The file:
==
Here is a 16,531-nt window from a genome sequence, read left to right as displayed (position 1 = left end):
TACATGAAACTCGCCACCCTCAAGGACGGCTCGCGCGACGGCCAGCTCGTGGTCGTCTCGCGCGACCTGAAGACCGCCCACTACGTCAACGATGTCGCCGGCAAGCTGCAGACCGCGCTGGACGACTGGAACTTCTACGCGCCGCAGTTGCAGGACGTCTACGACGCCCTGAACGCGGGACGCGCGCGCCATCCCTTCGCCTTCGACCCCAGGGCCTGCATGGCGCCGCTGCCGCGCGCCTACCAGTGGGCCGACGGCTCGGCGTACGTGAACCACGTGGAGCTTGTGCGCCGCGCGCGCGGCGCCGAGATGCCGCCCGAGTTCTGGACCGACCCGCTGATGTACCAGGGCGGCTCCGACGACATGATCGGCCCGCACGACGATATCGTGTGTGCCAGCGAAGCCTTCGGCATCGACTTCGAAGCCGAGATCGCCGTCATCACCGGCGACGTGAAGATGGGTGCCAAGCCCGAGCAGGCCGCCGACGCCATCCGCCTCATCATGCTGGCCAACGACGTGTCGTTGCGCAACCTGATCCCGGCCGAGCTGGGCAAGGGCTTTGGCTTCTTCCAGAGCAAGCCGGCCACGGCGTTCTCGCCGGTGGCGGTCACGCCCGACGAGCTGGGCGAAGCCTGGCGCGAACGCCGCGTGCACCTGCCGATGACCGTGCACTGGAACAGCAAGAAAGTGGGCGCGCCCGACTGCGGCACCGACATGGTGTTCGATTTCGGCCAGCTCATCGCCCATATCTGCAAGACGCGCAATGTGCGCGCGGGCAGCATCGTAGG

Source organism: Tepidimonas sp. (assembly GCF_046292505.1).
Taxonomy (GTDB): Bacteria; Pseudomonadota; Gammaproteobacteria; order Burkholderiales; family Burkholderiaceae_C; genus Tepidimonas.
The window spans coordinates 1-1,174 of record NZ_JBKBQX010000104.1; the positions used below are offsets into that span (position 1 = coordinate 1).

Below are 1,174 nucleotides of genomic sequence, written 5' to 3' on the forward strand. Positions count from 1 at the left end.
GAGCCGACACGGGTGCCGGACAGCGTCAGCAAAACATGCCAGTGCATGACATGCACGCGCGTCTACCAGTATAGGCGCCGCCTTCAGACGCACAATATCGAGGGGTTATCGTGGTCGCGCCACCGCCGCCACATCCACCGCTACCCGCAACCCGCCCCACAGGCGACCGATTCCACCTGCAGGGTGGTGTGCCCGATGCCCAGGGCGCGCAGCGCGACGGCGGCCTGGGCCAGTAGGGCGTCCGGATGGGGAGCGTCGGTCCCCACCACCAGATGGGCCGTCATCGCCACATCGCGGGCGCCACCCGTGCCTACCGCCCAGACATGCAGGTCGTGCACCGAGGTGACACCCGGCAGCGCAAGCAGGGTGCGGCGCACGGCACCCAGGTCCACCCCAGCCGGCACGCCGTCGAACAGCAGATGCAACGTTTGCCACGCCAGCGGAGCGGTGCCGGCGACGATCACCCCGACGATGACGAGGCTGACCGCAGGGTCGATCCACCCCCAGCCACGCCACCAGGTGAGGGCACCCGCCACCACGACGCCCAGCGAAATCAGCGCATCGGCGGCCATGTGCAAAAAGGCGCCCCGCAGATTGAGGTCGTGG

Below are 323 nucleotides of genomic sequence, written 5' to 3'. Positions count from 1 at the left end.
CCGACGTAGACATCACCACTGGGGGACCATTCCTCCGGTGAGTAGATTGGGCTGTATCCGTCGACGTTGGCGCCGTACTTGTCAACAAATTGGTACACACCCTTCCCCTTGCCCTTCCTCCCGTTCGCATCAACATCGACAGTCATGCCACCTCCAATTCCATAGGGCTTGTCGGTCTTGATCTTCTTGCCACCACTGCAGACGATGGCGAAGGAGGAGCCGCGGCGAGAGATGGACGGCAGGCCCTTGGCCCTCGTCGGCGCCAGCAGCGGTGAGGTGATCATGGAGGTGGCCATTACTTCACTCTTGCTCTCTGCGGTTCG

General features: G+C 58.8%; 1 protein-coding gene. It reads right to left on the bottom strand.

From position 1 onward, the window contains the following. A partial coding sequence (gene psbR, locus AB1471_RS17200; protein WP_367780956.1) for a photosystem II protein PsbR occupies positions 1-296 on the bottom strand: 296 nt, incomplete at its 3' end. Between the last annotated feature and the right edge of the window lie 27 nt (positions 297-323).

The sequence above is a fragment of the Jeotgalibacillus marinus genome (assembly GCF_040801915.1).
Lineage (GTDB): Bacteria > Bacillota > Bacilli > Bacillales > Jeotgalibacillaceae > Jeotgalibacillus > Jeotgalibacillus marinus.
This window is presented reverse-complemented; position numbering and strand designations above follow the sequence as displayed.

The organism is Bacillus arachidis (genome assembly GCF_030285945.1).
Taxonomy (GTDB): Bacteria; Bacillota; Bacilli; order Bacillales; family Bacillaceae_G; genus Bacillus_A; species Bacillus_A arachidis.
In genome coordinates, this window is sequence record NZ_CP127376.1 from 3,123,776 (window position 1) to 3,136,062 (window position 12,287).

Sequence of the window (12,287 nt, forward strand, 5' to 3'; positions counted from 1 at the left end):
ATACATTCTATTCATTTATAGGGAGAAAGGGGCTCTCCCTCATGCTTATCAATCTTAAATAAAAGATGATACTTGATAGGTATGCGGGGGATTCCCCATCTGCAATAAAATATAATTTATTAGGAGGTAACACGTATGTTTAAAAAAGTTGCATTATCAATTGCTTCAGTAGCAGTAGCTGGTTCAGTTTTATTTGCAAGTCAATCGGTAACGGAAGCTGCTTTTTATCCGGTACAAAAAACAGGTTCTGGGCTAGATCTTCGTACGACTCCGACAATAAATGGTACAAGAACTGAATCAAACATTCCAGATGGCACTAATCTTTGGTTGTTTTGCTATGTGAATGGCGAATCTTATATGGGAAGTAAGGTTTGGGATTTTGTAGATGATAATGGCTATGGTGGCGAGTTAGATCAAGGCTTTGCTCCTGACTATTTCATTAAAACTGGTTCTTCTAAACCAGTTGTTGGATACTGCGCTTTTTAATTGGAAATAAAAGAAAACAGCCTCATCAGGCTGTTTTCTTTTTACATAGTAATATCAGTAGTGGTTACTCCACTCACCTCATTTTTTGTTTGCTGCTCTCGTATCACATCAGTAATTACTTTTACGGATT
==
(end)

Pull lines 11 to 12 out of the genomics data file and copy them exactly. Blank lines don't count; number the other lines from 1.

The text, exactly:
From position 1 onward, the window contains the following. A partial coding sequence (gene psbR, locus AB1471_RS17200; protein WP_367780956.1) for a photosystem II protein PsbR occupies positions 1-296 on the bottom strand: 296 nt, incomplete at its 3' end. Between the last annotated feature and the right edge of the window lie 27 nt (positions 297-323).

The sequence above is a fragment of the Jeotgalibacillus marinus genome (assembly GCF_040801915.1).